The RTS short course was co-sponsored by Providence: A Journal of Christianity and American Foreign Policy. Providence editor, Marc Livecche, Ph.D. was one of the speakers, focusing on the just war criteria and issues of moral injury. The third course speaker was Keith Pavlischek, Ph.D., whose experience runs from a doctorate in religious ethics to time served as a U.S. Marine Corps colonel to time in the intelligence community.
The conference began with the assumption that questions about the morality of war are nothing new for Christian citizens, although new threats are on the horizon. For instance, the recent rise of non-state actors and new terrorist challenges adds to the complexity of such moral concerns. In the face of external security threats, what is the statesman’s responsibility to act in the interest of peace? Is the use of force by political authorities a “necessary” or “lesser” evil, or is it an exercise of virtuous principle? What theological ideas should guide policymakers overseeing and military leaders engaging in armed conflict? The course discussed the just war tradition and key just war objectives of order, justice, and peace. It also traced the divergent theological roots of pacifism.
Patterson reflected, “This was a very interesting course. It was fun to work with my friends and fellow scholars, Dr. Pavlischek and Dr. Livecche, but the class was also very stimulating. Only in Washington, DC, or on our campus at Regent, would you have students ranging from military chaplains to people working in the intelligence community to a flag officer. All of these were present and engaged in the course. It is heartening to see Christians taking seriously their callings to service promoting order and justice in the pursuit of peace.”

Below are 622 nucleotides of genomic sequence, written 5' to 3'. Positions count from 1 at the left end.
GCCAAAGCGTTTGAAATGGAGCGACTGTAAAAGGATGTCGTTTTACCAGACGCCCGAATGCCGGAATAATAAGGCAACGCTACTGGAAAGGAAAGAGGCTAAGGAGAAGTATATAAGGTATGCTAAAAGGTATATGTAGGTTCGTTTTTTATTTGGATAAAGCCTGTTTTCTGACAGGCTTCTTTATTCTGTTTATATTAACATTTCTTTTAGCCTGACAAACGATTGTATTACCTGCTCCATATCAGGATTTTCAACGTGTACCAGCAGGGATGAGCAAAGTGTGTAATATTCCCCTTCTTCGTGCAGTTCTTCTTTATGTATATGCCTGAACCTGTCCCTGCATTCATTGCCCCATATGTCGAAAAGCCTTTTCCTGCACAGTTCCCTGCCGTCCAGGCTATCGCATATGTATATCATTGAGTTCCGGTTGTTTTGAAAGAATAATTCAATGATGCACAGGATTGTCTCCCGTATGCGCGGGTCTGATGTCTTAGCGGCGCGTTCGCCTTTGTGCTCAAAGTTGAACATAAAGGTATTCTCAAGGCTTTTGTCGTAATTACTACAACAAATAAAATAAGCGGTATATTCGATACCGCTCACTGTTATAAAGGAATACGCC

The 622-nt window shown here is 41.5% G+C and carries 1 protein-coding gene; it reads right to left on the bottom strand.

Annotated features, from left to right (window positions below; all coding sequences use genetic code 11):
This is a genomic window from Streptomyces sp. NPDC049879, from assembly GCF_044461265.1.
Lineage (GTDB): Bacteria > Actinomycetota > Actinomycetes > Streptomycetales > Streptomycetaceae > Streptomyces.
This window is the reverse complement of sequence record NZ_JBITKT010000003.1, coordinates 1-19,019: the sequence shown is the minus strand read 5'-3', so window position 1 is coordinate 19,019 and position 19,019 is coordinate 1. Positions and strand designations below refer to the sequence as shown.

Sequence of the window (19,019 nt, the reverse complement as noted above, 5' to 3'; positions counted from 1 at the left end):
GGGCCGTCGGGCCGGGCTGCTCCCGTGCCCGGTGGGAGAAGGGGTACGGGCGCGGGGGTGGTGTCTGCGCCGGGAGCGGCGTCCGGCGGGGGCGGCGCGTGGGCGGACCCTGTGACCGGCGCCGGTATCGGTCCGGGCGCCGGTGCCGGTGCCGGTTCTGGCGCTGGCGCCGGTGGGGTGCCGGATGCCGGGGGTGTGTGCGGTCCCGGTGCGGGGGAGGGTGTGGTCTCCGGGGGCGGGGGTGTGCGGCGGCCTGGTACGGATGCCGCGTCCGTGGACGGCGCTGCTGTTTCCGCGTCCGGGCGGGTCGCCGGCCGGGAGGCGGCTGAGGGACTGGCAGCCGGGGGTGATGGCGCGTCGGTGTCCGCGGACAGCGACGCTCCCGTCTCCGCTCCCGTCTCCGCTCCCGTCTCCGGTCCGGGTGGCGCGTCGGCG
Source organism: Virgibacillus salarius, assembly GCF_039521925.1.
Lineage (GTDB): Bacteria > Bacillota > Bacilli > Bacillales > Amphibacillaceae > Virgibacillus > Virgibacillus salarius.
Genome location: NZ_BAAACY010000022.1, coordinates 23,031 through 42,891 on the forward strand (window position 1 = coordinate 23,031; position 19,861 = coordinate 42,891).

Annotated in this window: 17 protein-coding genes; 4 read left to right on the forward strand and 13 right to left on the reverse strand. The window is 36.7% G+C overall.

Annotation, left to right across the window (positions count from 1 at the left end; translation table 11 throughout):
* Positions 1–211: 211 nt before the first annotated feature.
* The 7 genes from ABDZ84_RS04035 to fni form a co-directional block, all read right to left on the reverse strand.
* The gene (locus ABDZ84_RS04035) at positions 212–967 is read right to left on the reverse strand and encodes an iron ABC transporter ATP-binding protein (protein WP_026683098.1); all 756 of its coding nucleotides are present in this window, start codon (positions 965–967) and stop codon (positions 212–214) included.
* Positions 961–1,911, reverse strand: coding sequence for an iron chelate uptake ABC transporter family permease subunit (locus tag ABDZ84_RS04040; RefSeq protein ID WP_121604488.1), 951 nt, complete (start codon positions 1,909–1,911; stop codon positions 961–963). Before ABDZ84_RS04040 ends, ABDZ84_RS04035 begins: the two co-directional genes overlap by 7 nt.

General John Ashcroft Hosts Dinner with RSG Students
John Ashcroft, Distinguished Professor of Law and Government, hosted students from RSG at his residence for an evening of dinner and conversation about the current state of political discourse in the U.S. Regent University Fellow (and former U.S. Congressman) Randy Forbes and RSG faculty, RADM Larry Baucom (USN, ret.) and RADM Bill McCarthy (USN, ret.), were also present at the event.
General Ashcroft, former U.S. Attorney General, U.S. senator, as well as former Missouri governor, attorney general, and state auditor, is now serving in his thirteenth year as a distinguished professor at Regent University.
General Ashcroft teaches a graduate seminar each fall entitled, Case Studies in the Development and Implementation of National Legal Policy as well as another in the spring entitled, Human Rights, Civil Liberties & National Security, both of which are open to law and government students.
In light of his background, Ashcroft is uniquely qualified to impart to Regent students who are seeking careers in public service. His commitment to Regent is evident in his teaching as well as in his time with students in less formal settings.
Each semester, General Ashcroft, Dean Patterson, and the faculty mingle with students and their spouses at such a dinner. The evening is a chance for students to relax a bit but also connect to Regent history and tradition. General Ashcroft wrote the lyrics to the official Regent University song: “Regent, Host of Faith and Learning.” As a part of these evenings, students and faculty invariably sing the school song. The lyrics remind Regent students that they are called to a lifetime of service as Christian leaders.